Mumbai was an important hub for Art Deco architecture in the 1930s and has a design history that is rich and full of local flavour. Indian architects synergised a very ‘Bombay’ approach to this global style, creating some unique landmarks in the city.  In June 2017, the Gothic and Art Deco ensemble of buildings centred around Oval Maidan in Mumbai, came to be recognised as the city’s third UNESCO World Heritage site.

While the conscription was a major victory for citizens who had advocated for the recognition, a vast majority of Mumbaikars have no idea what Art Deco was all about. This isn’t surprising given that there are less than a handful of books or guides available on the subject. So we asked ourselves – how can we get people as excited about Art Deco as we are?

Ruchita Madhok, Cofounder, Storycity

Deco by the Bay

An initiative from design studio Kahaani DesignworksStorycity produces original publications that allow people to discover different aspects of a city’s cultural and design history. Deco by the Bay is the newest Storycity publication to feature Mumbai’s unique expression of modernist design.

The Deco by the Bay discovery set includes a map, two souvenir postcards of iconic Bombay Deco style cinemas and a fun terrazzo notebook to jot observations and record your favourite parts of the walk.

As an introduction, the enclosure opens out to reveal a historical note about Art Deco. A pictorial guide shows nine features of Art Deco buildings so that a reader can identify them for herself.  The narrative encourages users to observe the city, its landscape, the neighbourhood they are walking through and of course, each Art Deco site. The attempt is to set the context for Deco and introduce it from a macro to micro perspective in simple, relatable terms.

While guided heritage tours have become very popular in recent years, they tend to be exclusive and expensive. What Mumbai needs is for ordinary residents and visitors to get out and discover the city for their own. Deco by the Bay is an affordable guide that is visually exciting and easily accessible to someone without extensive knowledge of either architecture or history.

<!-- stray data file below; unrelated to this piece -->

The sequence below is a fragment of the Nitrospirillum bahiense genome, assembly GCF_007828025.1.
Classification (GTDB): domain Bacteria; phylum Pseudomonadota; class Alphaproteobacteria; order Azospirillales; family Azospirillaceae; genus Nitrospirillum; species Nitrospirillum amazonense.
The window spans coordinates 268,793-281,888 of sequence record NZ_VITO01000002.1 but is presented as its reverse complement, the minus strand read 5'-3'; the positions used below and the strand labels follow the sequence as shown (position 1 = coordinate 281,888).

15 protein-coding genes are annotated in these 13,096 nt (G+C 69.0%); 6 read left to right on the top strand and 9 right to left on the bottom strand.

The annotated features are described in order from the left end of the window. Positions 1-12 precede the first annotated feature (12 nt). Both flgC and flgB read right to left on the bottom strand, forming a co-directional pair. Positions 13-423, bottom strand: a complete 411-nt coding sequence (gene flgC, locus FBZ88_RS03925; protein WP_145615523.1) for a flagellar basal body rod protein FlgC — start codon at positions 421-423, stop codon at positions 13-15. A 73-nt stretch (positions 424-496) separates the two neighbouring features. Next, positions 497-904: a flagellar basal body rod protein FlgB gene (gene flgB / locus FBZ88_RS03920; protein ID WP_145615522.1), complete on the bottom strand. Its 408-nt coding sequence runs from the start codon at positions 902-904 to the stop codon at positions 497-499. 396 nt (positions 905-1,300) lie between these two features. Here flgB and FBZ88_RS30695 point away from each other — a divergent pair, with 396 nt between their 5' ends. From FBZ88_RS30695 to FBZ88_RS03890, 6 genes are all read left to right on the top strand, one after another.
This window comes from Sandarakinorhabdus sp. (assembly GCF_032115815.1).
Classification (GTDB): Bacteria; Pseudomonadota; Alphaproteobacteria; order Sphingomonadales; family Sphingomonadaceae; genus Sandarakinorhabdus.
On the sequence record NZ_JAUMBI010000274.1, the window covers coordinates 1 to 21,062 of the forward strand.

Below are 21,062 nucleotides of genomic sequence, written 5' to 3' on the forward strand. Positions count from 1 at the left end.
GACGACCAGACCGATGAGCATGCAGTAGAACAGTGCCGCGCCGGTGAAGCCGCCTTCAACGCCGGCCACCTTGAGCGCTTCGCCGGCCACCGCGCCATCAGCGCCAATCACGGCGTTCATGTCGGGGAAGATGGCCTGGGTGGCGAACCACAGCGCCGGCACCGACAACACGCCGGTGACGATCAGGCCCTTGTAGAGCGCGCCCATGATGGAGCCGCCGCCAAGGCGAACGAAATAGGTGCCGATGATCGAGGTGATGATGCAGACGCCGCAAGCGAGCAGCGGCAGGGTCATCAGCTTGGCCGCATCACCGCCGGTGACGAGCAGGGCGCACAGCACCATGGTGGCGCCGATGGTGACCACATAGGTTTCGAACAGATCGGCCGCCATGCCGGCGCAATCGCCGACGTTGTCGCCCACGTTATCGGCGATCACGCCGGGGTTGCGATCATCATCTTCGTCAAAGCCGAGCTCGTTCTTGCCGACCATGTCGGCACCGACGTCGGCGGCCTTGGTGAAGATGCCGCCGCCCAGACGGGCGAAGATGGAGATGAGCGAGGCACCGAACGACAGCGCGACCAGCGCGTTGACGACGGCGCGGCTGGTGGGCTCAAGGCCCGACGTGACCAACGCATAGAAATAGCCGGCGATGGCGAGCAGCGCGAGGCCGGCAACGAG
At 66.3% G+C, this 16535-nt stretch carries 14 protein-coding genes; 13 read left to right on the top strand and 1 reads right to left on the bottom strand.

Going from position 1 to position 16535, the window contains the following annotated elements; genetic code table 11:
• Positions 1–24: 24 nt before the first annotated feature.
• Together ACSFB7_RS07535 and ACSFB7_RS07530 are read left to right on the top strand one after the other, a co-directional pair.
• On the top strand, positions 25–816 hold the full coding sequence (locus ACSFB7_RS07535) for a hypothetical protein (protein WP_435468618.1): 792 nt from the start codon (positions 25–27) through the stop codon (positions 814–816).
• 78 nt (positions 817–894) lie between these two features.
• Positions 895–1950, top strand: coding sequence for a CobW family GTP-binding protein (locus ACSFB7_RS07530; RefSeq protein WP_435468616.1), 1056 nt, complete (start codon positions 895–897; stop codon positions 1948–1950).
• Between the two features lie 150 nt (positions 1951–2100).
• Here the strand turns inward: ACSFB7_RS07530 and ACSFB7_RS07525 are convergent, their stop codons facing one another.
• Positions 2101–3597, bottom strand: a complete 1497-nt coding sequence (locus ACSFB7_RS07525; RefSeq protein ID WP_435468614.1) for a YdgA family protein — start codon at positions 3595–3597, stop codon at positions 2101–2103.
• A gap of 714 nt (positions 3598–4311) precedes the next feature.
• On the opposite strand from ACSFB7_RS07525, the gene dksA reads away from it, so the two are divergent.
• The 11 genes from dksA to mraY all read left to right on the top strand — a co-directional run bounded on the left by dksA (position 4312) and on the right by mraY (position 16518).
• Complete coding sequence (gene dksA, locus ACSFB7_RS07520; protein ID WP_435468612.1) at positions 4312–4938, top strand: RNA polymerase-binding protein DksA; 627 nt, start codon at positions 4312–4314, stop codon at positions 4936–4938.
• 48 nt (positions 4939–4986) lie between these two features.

Aditya Palsule, Cofounder, Storycity

The Design Details

The visual language for the whole publication is a contemporary interpretation of Deco-era graphics.

Inspired by the pastel walls of Mumbai’s apartment blocks, the peach and pistachio tones set up a fresh tropical colour palette, while the infusion of geometric patterns is derived from the designs of metal grillwork commonly seen on residential buildings. Small details such as streamlined edges, bands and alignments all riff off the design elements of the remarkable architecture featured in the guide.

The display and body fonts used in Deco by the Bay have both been inspired by the work of modernist architects.

The headlines are set in Avenida designed by John Chippendale and inspired by signs on Spanish Art Deco buildings of the 1920s and 30s. The body text is set in Neutraface, developed by master type designer Christian Schwartz and based on the design aesthetics of Richard Neutra, one of the most prominent American architects of the modernist era.

The title for the publication is a piece of custom lettering based on an alphabet developed by Ruchita Madhok for a previous Storcyity publication titled Bombay Deco: Hidden in Plain Sight.

The whole set is printed on natural white uncoated paper and the set is a comfortable size that fits neatly into a small bag. The A3 guide itself is printed on maplitho paper which is specially designed to withstand repeated folding and creasing. The cover carries hot-foil stamping in copper and red, while the terrazzo notebook is flecked with gold.

Deco by the Bay is published by Kahani and is available online through AmazonFlipkart and Paper Planes

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